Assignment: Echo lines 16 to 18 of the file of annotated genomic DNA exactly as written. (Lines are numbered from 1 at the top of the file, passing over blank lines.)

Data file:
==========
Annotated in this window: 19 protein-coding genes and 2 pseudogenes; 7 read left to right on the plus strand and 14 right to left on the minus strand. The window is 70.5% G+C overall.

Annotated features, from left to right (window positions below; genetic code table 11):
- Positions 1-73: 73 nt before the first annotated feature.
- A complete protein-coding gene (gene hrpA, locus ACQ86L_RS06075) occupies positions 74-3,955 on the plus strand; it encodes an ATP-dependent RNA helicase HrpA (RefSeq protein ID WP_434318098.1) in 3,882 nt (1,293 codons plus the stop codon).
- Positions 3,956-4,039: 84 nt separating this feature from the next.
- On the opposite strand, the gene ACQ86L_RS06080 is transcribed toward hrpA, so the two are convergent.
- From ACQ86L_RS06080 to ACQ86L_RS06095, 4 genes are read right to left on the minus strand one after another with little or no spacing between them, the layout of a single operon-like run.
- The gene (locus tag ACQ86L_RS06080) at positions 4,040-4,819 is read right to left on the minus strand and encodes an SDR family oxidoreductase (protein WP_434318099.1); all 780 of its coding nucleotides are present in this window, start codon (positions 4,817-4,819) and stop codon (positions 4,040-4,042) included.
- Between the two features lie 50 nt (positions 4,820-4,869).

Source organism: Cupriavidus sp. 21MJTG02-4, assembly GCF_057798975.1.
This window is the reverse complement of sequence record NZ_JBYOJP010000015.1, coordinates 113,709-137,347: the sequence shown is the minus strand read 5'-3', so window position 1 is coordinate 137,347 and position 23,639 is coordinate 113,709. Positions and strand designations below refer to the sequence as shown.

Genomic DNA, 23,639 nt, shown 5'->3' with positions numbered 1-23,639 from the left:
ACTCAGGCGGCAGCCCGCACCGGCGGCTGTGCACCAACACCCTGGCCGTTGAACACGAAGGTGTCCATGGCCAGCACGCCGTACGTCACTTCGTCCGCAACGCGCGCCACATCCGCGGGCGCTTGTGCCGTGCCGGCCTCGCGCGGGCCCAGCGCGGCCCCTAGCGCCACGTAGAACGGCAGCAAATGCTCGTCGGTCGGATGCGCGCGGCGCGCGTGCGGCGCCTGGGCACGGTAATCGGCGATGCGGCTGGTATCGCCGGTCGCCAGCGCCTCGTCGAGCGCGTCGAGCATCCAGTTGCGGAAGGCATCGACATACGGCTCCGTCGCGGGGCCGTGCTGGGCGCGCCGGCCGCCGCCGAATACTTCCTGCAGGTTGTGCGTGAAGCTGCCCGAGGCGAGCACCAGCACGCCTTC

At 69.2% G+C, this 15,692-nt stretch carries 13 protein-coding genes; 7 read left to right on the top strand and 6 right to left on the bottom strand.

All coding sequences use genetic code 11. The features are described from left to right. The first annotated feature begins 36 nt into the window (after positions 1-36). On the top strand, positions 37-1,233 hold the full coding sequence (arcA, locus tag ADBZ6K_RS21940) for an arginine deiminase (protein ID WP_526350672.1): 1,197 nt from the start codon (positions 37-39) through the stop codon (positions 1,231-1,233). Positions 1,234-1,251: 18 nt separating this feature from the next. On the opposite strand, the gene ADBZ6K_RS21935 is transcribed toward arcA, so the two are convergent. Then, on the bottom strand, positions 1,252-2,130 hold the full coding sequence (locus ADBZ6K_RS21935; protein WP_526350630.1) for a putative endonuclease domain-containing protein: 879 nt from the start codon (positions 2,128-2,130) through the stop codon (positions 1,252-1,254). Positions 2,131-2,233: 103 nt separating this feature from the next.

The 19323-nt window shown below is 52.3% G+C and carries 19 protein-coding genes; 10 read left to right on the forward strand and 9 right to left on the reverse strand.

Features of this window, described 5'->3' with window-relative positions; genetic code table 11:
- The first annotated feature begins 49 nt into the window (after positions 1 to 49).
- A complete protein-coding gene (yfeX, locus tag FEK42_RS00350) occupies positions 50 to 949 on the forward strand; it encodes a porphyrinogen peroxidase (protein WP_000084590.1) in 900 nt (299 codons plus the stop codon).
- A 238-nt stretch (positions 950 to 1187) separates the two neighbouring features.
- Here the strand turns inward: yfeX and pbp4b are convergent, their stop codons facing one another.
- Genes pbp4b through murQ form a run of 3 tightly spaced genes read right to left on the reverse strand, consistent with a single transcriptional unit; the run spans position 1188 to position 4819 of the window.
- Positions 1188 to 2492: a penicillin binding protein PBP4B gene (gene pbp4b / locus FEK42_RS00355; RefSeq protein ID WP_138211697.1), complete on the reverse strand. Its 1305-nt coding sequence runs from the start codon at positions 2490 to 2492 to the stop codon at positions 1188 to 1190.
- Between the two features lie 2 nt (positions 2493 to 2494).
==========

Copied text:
The 19323-nt window shown below is 52.3% G+C and carries 19 protein-coding genes; 10 read left to right on the forward strand and 9 right to left on the reverse strand.

Features of this window, described 5'->3' with window-relative positions; genetic code table 11:
- The first annotated feature begins 49 nt into the window (after positions 1 to 49).